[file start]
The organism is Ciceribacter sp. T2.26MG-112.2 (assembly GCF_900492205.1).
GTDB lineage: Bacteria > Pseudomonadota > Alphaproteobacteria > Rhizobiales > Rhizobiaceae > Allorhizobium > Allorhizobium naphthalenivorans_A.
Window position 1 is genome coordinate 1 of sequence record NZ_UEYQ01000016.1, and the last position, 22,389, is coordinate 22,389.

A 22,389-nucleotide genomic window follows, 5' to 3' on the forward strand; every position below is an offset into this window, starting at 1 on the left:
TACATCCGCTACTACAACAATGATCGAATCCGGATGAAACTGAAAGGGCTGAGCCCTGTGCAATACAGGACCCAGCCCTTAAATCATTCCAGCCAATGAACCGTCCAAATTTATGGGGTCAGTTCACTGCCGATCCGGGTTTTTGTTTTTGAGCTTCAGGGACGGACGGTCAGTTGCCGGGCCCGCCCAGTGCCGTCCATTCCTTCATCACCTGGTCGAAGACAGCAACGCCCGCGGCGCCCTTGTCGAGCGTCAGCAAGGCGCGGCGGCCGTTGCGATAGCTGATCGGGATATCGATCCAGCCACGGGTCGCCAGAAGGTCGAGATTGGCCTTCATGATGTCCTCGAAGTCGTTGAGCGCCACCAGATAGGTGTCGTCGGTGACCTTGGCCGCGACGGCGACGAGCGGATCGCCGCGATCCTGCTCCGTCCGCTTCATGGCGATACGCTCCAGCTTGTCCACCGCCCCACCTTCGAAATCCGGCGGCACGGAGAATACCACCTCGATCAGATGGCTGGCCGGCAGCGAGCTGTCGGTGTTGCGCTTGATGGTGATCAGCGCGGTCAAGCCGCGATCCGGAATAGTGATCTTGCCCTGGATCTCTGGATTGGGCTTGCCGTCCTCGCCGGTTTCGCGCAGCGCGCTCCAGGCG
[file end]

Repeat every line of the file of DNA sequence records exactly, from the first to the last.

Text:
The organism is Ciceribacter sp. T2.26MG-112.2 (assembly GCF_900492205.1).
GTDB lineage: Bacteria > Pseudomonadota > Alphaproteobacteria > Rhizobiales > Rhizobiaceae > Allorhizobium > Allorhizobium naphthalenivorans_A.
Window position 1 is genome coordinate 1 of sequence record NZ_UEYQ01000016.1, and the last position, 22,389, is coordinate 22,389.

A 22,389-nucleotide genomic window follows, 5' to 3' on the forward strand; every position below is an offset into this window, starting at 1 on the left:
TACATCCGCTACTACAACAATGATCGAATCCGGATGAAACTGAAAGGGCTGAGCCCTGTGCAATACAGGACCCAGCCCTTAAATCATTCCAGCCAATGAACCGTCCAAATTTATGGGGTCAGTTCACTGCCGATCCGGGTTTTTGTTTTTGAGCTTCAGGGACGGACGGTCAGTTGCCGGGCCCGCCCAGTGCCGTCCATTCCTTCATCACCTGGTCGAAGACAGCAACGCCCGCGGCGCCCTTGTCGAGCGTCAGCAAGGCGCGGCGGCCGTTGCGATAGCTGATCGGGATATCGATCCAGCCACGGGTCGCCAGAAGGTCGAGATTGGCCTTCATGATGTCCTCGAAGTCGTTGAGCGCCACCAGATAGGTGTCGTCGGTGACCTTGGCCGCGACGGCGACGAGCGGATCGCCGCGATCCTGCTCCGTCCGCTTCATGGCGATACGCTCCAGCTTGTCCACCGCCCCACCTTCGAAATCCGGCGGCACGGAGAATACCACCTCGATCAGATGGCTGGCCGGCAGCGAGCTGTCGGTGTTGCGCTTGATGGTGATCAGCGCGGTCAAGCCGCGATCCGGAATAGTGATCTTGCCCTGGATCTCTGGATTGGGCTTGCCGTCCTCGCCGGTTTCGCGCAGCGCGCTCCAGGCG